The Genetic Population Structure of Robinson Crusoe Island, Chile

Hayley S Mountford, Pía Villanueva, María Angélica Fernández, Lilian Jara, Zulema De Barbieri, Luis G Carvajal-Carmona, Jean-Baptiste Cazier, Dianne F Newbury

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Studies examining genetic conditions common in Latin America are highly underrepresented in the scientific literature. Understanding of the population structure is limited, particularly Chile, in part due to the lack of available population specific data. An important first-step in elucidating disease mechanisms in Latin America countries is to understand the genetic structure of isolated populations. Robinson Crusoe Island (RCI) is a small land mass off the coast of Chile. The current population of over 900 inhabitants are primarily descended from a small number of founders who colonized the island in the late 1800s. Extensive genealogical records can trace the ancestry of almost the entire population. We perform a comprehensive genetic analysis to investigate the ancestry of the island population, examining ancestral mitochondrial and Y chromosome haplogroups, as well as autosomal admixture. Mitochondrial and Y chromosome haplogroups indicated a substantial European genetic contribution to the current RCI population. Analysis of the mitochondrial haplogroups found in the present-day population revealed that 79.1% of islanders carried European haplogroups, compared to 60.0% of the mainland Chilean controls from Santiago. Both groups showed a substantially lower contribution of indigenous haplogroups than expected. Analysis of the Y chromosome haplogroups also showed predominantly European haplogroups detected in 92.3% of male islanders and 86.7% of mainland Chilean controls. Using the near-complete genealogical data collected from the RCI population, we successfully inferred the ancestral haplogroups of 16/23 founder individuals, revealing genetic ancestry from Northern and Southern Europe. As mitochondrial and Y investigations only provide information for direct maternal and paternal lineages, we expanded this to investigate genetic admixture using the autosomes. Admixture analysis identified substantial indigenous genetic admixture in the RCI population (46.9%), higher than that found in the Santiago mainland Chilean controls (43.4%), but lower than a more representative Chilean population (Chile_GRU) (49.1%). Our study revealed the Robinson Crusoe Island population show a substantial genetic contribution for indigenous Chileans, similar to the level reported in mainland Chileans. However, direct maternal and paternal haplogroup analysis revealed strong European genetic contributions consistent with the history of the Island.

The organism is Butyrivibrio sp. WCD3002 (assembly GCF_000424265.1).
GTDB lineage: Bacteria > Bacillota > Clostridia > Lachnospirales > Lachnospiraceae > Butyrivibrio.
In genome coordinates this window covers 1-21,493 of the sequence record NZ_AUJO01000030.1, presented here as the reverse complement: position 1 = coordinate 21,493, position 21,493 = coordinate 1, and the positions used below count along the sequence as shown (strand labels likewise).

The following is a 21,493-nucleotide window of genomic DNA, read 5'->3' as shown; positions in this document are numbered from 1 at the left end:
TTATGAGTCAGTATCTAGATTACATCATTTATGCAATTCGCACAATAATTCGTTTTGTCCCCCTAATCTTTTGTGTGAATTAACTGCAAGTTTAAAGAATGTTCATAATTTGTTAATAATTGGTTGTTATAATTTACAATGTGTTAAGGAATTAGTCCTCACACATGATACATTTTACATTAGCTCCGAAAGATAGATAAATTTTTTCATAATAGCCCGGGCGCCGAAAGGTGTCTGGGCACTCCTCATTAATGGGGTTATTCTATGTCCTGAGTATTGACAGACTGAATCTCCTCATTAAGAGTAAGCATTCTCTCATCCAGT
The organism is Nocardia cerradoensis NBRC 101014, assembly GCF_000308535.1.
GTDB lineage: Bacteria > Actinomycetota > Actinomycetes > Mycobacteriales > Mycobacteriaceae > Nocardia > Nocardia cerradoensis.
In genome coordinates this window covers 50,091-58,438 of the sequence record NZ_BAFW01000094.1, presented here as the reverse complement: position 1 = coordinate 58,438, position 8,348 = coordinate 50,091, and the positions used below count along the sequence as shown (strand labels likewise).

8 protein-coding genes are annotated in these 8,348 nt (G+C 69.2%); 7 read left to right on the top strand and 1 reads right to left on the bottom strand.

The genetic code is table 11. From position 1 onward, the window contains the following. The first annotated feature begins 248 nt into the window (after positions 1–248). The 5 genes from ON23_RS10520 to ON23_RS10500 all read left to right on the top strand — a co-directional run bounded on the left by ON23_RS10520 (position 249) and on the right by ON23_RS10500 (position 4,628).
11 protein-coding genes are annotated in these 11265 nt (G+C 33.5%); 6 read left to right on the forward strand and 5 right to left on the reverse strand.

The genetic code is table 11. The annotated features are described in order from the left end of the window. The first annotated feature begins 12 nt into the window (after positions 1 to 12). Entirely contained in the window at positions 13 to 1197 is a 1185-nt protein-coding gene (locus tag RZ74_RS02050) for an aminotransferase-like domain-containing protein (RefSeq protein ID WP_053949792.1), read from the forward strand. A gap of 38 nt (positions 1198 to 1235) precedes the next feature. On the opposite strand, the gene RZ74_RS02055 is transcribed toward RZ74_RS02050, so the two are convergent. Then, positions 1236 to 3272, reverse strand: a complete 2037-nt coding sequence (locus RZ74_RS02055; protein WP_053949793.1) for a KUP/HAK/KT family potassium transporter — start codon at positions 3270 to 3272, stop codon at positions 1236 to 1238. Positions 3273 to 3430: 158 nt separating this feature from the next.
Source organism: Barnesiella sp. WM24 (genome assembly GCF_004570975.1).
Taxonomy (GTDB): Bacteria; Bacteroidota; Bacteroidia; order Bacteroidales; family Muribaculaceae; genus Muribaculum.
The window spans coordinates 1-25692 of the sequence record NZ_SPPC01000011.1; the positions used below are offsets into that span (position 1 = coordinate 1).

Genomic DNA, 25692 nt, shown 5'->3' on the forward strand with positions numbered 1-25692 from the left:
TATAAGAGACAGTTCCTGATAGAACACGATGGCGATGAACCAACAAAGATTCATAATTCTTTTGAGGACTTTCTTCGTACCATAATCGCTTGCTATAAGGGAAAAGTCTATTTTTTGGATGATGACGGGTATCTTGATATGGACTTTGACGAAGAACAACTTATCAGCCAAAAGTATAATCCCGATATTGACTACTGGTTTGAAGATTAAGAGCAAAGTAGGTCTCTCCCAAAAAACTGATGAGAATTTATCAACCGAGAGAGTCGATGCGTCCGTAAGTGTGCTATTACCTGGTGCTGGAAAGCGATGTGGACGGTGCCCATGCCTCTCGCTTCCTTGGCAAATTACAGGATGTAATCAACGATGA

Original languageEnglish
Article number669
JournalFrontiers in Genetics
Publication statusPublished - 26 Jun 2020

Bibliographical note

Copyright © 2020 Mountford, Villanueva, Fernández, Jara, De Barbieri, Carvajal-Carmona, Cazier and Newbury.


  • Chile
  • Latin America
  • Robinson Crusoe Island
  • admixture
  • population genetics


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